Me_at_22

Career advice from my 42-year-old self to my 22-year-old self

Elizabeth Bromstein|

Don’t you sometimes wish you knew then what you know now? Here’s a letter full of career advice from my 42-year-old self to my 22-year-old self.

Dear 22-Year-Old Self: Hi! How are you? I’m fine, except that I haven’t gotten much sleep lately. I’m pretty busy these days, at 42. I have a kid (You won’t believe me but it’s true. Suffice to say you will actually meet someone you like enough to have one with) and am working full-time, in an office, during the daylight hours. So, no, you won’t be working in bars and freelance writing forever. You will get up before 7 a.m. on the regular (in winter that’s before the sun comes up!). I know your mind is officially blown right now, so I’ll give you a second to gather yourself.

Right then, moving on…

I’m writing this letter on the off-chance that time travel is ever invented — in which case it already exists, of course – because, now that I’ve got 20 years of hindsight and experience, I’d like to share some career advice that could give you hope and save you some frustration and disappointment.

So, here it is, even though I know you won’t listen.

1. Listen. You’re not as smart as you think you are. Right now you think you know everything but when you get older, you’ll realize how much you have to learn. Save yourself some time and start listening now.

2. Ask questions. Don’t be afraid to admit you don’t know something. Allowing others to teach you isn’t the same as admitting you’re stupid.

3. Pick your battles. Not everything is worth fighting for, even if it feels important at the time. If no one will be hurt and you won’t lose anything major, consider letting it go. This isn’t the same as letting people walk all over you.

4. Say “Thank you.” A lot of people are going to help you out over the years. Be sure to be appreciative and never let the opportunity to say a heartfelt “Thank you” pass you by.

5. Say “I’m sorry.” If you fly off the handle or say something you shouldn’t, apologize. People will respect you a lot more for admitting you were wrong than for pretending you weren’t.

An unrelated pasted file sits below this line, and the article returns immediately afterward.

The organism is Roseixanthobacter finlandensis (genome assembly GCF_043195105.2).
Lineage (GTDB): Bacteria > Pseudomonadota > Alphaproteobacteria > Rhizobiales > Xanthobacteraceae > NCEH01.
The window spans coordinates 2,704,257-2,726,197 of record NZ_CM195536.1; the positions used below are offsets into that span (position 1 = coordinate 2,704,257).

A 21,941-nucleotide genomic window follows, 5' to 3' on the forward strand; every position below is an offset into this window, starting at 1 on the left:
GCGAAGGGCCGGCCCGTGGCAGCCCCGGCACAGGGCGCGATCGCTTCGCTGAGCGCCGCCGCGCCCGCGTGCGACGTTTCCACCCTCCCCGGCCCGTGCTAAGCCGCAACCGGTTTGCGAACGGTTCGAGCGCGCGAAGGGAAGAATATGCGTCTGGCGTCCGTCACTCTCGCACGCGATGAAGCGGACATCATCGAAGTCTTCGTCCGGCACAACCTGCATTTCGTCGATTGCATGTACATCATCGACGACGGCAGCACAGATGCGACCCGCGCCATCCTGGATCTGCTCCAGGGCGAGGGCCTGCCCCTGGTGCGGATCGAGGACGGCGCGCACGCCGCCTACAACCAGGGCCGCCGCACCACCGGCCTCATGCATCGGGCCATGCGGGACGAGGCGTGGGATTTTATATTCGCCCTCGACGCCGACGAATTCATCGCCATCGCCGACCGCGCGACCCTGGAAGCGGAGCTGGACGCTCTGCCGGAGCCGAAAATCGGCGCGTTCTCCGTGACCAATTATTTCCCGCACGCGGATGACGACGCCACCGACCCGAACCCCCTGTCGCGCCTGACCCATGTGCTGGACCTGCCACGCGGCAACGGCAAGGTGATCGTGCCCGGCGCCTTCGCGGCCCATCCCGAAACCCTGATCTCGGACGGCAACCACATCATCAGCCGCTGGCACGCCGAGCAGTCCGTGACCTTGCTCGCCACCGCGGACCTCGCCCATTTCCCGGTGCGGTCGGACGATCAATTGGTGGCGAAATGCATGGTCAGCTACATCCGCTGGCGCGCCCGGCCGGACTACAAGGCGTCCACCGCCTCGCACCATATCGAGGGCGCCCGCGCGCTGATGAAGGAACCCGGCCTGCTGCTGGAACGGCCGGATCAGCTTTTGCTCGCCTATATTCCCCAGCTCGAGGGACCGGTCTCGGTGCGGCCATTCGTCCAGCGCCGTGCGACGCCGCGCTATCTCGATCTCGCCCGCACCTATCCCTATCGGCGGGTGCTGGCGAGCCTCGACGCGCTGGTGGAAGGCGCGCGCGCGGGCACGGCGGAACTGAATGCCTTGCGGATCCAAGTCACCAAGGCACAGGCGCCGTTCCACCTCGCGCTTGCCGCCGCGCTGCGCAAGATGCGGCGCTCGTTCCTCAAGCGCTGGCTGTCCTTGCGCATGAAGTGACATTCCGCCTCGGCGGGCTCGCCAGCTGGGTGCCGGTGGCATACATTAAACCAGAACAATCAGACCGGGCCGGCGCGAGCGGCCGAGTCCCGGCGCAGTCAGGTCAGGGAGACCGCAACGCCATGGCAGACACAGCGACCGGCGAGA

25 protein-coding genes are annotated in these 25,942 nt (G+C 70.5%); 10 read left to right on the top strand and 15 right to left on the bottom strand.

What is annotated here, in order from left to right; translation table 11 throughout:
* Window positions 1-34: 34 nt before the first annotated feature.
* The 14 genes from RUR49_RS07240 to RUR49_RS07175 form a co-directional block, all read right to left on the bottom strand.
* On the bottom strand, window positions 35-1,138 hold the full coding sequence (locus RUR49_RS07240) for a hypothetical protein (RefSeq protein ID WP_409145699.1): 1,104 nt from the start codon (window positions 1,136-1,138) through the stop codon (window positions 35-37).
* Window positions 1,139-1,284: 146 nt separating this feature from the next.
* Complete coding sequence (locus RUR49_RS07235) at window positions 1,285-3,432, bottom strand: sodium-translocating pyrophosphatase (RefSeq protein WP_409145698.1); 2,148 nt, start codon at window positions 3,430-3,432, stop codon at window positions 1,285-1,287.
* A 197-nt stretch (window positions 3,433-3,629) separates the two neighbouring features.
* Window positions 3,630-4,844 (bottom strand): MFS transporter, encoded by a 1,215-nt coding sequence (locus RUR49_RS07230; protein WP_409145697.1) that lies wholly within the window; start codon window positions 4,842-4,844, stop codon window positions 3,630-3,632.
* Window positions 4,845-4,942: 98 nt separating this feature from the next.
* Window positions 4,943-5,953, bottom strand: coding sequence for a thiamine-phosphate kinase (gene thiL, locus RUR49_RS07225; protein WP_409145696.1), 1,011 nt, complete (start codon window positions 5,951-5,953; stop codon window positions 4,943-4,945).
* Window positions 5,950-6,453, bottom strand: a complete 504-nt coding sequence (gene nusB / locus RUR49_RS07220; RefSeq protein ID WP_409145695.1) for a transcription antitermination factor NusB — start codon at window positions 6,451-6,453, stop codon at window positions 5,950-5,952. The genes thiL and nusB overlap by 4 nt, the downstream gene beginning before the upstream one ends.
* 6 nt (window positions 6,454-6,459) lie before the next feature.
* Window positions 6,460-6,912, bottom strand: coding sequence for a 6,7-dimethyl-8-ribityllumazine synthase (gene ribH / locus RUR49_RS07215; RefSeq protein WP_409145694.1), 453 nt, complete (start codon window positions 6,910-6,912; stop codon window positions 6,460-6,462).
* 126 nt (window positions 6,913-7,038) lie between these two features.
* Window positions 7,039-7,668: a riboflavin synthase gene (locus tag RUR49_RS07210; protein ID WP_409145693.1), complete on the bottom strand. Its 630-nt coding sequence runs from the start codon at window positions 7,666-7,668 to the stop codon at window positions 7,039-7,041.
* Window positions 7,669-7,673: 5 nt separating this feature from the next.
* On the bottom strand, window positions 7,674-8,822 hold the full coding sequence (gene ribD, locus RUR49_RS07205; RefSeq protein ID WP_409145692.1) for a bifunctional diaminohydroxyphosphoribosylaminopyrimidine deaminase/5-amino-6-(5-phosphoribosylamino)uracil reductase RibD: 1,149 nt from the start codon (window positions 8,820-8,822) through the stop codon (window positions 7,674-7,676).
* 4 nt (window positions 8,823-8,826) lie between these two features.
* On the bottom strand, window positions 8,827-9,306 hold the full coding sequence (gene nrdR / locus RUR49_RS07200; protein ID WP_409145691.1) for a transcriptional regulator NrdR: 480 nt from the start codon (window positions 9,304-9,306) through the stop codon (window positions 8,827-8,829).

6. Your grumpy, nasty boss is a normal person trying to get through life, just like you. If someone is treating you badly, remember that they have their own thing going on, their own worries, their own job that they are just trying to get done, and that they’re doing the best they can with the resources they have available. Be nice. Do your best. If it’s not enough, there’s nothing you can do about it.

7. Don’t talk about people behind their backs. Like a lot of people, you join in the workplace gossip and trash talk because it makes you feel like you fit in. But this is the worst way to fit in. If the realization that you’re unfairly maligning someone who is not around to defend themselves isn’t enough to stop you, then the realization that higher ups who don’t approve of this type of behavior might be listening should be.

8. Because someone doesn’t like you is not a reason not to like them. Likeability is one of the most important traits you need to get ahead in your career, and it takes work. If you don’t dislike people because they dislike you, they won’t dislike you because you dislike them, and this whole stupid cycle will end. These days, I dislike hardly anyone, and I don’t care who doesn’t like me.

9. Everything is worth doing well. Even if the work sucks, do it with enthusiasm and with a smile, and do your best. It will go faster and be more enjoyable for everyone.

10. Don’t let failure discourage you. You will fail more than you can possibly imagine. You will fail so much you will wonder if you will ever succeed. Keep trying, even when you want to curl up into a ball and give up forever. You won’t succeed in the way you imagine, but you will have many opportunities to redefine your definitions of failure and success.

11. Be available. Reply to emails. Follow up when you say you will. Say “Yes” whenever you can. Do people favours. If you can be helpful, be helpful. People will be grateful if you go out of your way for them and will be more willing to go out of their way for you. Not always, but sometimes. And the thing is, they might not always remember every time you said “yes” but they will never forget the time you said “no.”

12. Keep promises. Keep your word. Meet your deadlines. Again, people won’t always remember when you keep your promises but they will never forget that you broke one.

13. You’re not above having to prove yourself. And you will have to do it again and again. You’re not above working for free to do this. It’s OK to swallow your pride. You’ve got too much of it anyway.

14. Count to ten. OK, count to five, before you react. This will save you a lot of later embarrassment. You will meet a lot of people over the course of your career who you will think are colossally stupid and you will not hide it well. Hide it, because you will later realize maybe it wasn’t them who were stupid. Also, it’s just generally a good idea to think before you speak.

15. Stop worrying. Work is a stupid thing to stress over. Actually, everything is a stupid thing to stress over. Things will go wrong and yes, sometimes it will be your fault. Worrying about this won’t stop it. So, you might as well relax.

That’s all the advice I have for now, Younger Me. (Oh, on an unrelated note: don’t shave your head that second time, and don’t date the tattoo artist. He’s a jerk.)

Write back if you have time. Take care!

Elizabeth

What career advice would you give your younger self? Share it with us in the comments.


Follow Workopolis


Category: Latest News & Advice,